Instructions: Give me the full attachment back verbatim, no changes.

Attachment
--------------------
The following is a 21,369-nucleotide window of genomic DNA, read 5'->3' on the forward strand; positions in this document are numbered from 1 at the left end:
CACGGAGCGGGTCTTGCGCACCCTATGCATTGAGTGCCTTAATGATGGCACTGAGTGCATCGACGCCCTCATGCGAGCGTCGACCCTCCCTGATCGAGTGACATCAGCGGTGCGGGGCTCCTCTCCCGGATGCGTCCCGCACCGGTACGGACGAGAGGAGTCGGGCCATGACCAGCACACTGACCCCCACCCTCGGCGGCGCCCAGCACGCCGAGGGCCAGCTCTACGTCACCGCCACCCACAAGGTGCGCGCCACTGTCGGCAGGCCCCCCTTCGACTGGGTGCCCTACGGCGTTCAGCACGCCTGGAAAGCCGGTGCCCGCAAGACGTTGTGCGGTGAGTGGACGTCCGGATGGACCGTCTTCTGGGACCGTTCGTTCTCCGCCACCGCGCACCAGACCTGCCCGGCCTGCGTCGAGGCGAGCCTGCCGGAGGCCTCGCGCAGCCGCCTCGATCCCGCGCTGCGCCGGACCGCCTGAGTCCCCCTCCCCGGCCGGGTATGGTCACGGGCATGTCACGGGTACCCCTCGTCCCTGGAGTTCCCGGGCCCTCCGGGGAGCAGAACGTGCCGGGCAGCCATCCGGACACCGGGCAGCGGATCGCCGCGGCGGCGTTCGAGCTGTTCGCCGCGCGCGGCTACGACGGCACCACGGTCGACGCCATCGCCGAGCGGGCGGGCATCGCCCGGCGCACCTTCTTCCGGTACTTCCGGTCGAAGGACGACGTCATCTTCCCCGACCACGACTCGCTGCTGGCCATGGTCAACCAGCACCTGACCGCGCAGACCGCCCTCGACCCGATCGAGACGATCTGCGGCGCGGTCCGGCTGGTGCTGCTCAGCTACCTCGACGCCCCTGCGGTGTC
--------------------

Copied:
The following is a 21,369-nucleotide window of genomic DNA, read 5'->3' on the forward strand; positions in this document are numbered from 1 at the left end:
CACGGAGCGGGTCTTGCGCACCCTATGCATTGAGTGCCTTAATGATGGCACTGAGTGCATCGACGCCCTCATGCGAGCGTCGACCCTCCCTGATCGAGTGACATCAGCGGTGCGGGGCTCCTCTCCCGGATGCGTCCCGCACCGGTACGGACGAGAGGAGTCGGGCCATGACCAGCACACTGACCCCCACCCTCGGCGGCGCCCAGCACGCCGAGGGCCAGCTCTACGTCACCGCCACCCACAAGGTGCGCGCCACTGTCGGCAGGCCCCCCTTCGACTGGGTGCCCTACGGCGTTCAGCACGCCTGGAAAGCCGGTGCCCGCAAGACGTTGTGCGGTGAGTGGACGTCCGGATGGACCGTCTTCTGGGACCGTTCGTTCTCCGCCACCGCGCACCAGACCTGCCCGGCCTGCGTCGAGGCGAGCCTGCCGGAGGCCTCGCGCAGCCGCCTCGATCCCGCGCTGCGCCGGACCGCCTGAGTCCCCCTCCCCGGCCGGGTATGGTCACGGGCATGTCACGGGTACCCCTCGTCCCTGGAGTTCCCGGGCCCTCCGGGGAGCAGAACGTGCCGGGCAGCCATCCGGACACCGGGCAGCGGATCGCCGCGGCGGCGTTCGAGCTGTTCGCCGCGCGCGGCTACGACGGCACCACGGTCGACGCCATCGCCGAGCGGGCGGGCATCGCCCGGCGCACCTTCTTCCGGTACTTCCGGTCGAAGGACGACGTCATCTTCCCCGACCACGACTCGCTGCTGGCCATGGTCAACCAGCACCTGACCGCGCAGACCGCCCTCGACCCGATCGAGACGATCTGCGGCGCGGTCCGGCTGGTGCTGCTCAGCTACCTCGACGCCCCTGCGGTGTC